- Her son was murdered, and she began to study sociology as a way to understand the world her son had travelled in. She now teaches at a small college, a 5/5 load, trying to bring other students to understand of the duties of friends.
- He grew up in wheat country, not understanding as a child that the grain elevators and railroad tracks, along with bringing a few jobs in, also took enormous resources away for pennies. “I never heard the word taco until I was twenty-five,” he said. “I never had one until I was twenty-seven.” He now teaches others how to read—and to be curious about—the world around them.
- He has published nearly 500 articles in chemistry, and his new college lured him away from a prior position with a lab fund of two million dollars and a job for his wife. He makes two dozen international trips a year, and has not booked his own travel in twenty years. He brings undergraduate students into his lab teams, working alongside postdocs.
- “I decided when I was twelve,” she said, “that I either had to go to college or I’d end up like my family.” She recently used vacation days to attend the funeral of her brother, who’d died of an overdose, following on the history of their father’s similar demise years earlier. She did not tell her faculty colleagues why she was away.
- She graduated from high school at 17, her BS in mechanical engineering at 21, her PhD in mechanical engineering at 25, and was tenured at a top-tier research university at 31. She brings her school millions of dollars a year in research funding, and has been responsible for dozens of new PhDs from her research group.
- He works in the registrar’s office at another college, and also DJs on the weekends. He collects international rock music, and once burned a CD of Vietnamese psychedelia for a colleague in his office. He teaches Intro to Sociology at a nearby community college, on their late-night shift from 11:30 pm to 2:30 am.
How little we know of those people who stand in front of us. If we become one of them, how little we know of our colleagues. As long as we hold our generic label of “professor”—as opaque a term as “barista” or “waitress” or “soldier,” a nameless servant who does their duty—we are permitted to not know the person. Education can be thought of merely as packets of information being shifted back and forth between invisible entities, like automated stock trading.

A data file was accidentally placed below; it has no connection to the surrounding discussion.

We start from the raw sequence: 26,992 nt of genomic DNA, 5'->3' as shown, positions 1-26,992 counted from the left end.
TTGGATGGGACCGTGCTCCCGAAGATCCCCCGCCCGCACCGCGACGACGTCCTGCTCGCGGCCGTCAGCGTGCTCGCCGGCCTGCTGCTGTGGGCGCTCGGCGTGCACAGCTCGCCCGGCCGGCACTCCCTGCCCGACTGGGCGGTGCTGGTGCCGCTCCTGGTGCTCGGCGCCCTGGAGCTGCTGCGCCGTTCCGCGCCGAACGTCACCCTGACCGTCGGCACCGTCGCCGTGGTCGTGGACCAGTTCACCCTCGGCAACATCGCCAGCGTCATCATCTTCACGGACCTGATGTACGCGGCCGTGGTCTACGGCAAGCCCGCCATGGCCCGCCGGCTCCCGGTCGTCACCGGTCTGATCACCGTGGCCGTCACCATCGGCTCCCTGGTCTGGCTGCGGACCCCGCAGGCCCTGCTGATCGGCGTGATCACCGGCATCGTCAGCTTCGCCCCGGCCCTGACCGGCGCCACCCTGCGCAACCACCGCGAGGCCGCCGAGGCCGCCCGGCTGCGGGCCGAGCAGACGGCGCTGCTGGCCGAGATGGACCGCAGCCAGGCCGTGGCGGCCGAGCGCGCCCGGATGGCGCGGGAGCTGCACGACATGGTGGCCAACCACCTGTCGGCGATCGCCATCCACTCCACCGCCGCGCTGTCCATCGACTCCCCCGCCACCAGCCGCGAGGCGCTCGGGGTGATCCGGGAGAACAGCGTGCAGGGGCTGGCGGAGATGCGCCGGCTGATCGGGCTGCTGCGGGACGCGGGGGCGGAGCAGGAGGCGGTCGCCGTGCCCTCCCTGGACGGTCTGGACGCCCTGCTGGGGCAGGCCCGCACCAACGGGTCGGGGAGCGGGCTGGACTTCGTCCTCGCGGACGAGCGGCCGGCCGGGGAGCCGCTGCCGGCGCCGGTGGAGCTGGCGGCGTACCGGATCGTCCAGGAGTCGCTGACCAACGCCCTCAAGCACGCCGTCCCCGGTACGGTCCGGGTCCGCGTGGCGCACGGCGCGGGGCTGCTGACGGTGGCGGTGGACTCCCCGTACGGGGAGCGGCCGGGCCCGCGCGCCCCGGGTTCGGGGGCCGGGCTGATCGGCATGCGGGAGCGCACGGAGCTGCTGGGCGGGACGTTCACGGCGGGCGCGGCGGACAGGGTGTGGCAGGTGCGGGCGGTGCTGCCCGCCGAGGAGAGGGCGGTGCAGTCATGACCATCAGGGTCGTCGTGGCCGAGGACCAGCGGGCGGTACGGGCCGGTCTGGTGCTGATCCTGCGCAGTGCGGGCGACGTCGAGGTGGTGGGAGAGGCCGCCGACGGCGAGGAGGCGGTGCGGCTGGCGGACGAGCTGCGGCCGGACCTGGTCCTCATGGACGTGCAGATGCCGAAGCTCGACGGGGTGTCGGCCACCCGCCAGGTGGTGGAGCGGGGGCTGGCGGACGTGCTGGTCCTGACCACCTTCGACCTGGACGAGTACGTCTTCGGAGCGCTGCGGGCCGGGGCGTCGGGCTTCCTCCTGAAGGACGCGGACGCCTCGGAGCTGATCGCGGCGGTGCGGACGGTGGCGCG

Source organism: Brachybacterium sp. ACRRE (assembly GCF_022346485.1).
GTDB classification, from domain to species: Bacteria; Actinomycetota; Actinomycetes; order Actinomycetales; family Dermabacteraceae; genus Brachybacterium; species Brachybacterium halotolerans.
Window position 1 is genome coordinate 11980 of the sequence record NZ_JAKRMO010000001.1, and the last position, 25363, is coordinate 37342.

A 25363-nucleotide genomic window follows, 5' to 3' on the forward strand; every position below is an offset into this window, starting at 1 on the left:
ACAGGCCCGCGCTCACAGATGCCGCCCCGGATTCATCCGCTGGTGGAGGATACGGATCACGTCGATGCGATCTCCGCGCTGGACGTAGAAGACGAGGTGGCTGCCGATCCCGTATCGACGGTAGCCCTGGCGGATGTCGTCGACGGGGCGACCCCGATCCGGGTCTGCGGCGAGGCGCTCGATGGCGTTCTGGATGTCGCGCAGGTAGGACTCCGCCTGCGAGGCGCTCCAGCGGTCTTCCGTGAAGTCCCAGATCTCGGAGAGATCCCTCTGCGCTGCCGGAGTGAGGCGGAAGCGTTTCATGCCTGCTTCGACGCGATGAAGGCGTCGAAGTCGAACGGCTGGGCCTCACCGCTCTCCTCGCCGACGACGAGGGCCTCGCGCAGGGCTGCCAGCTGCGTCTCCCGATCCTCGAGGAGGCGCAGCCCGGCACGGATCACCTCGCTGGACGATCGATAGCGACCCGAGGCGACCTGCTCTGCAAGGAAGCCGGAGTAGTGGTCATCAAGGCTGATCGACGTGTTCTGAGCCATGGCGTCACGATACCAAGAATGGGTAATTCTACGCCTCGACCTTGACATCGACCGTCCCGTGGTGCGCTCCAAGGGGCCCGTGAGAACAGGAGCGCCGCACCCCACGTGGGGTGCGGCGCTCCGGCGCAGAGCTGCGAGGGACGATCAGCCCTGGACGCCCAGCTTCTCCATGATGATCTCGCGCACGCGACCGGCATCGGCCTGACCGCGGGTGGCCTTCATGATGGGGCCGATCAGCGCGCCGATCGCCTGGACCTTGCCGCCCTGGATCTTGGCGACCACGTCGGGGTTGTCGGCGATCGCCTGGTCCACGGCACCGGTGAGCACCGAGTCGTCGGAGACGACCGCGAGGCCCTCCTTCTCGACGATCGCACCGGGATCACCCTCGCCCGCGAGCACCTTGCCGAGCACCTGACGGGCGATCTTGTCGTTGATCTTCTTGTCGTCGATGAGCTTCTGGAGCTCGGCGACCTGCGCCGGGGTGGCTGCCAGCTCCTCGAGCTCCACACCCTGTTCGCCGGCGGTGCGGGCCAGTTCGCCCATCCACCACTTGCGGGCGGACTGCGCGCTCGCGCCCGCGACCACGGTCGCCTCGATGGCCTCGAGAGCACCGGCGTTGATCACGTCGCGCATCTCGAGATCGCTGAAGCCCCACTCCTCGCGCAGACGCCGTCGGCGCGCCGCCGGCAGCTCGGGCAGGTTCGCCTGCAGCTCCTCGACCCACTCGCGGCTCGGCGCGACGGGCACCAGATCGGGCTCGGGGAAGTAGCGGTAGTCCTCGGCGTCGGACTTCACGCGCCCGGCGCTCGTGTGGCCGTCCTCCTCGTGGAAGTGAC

“Student,” of course, is equally opaque. But because of their youth and naivete, they’re often more willing to tell us their stories. I had a young woman in tears in my office, knowing (incorrectly) that she wasn’t capable of doing the work that her college demanded. “I know I’m only here because of field hockey,” she wept. I had a young man in class who was going to college in order to make enough money to buy back the farm that had been in his family for five generations, that his father had been forced to sell. I had varsity athletes who told me of the galvanized steel pails around the weight room that were there within handy reach, for them to vomit into from overexertion and dehydration in their pre-dawn workouts. I had a student tell me about his mother calling from Taiwan every Saturday morning to find out if he was dating a nice Chinese girl yet, to tell him once again how it would be her death and shame if her grandchildren spoke another language.
Why do we leave our homes and become something other? Why do we stand on the far shore and try to welcome various of the refugees escaping their homelands? Why do we become so obsessed by fruit-fly digestive chemistry, or a 19th century political economist, or the ways that teenagers use their communities, that we spend much of a career in isolation, pursuing those ghosts? The answers are as diverse as we are, too often hidden away even from ourselves. If we explored, and shared, the motives and dreams and fears that drive us, perhaps we would do better at the human work of teaching and learning.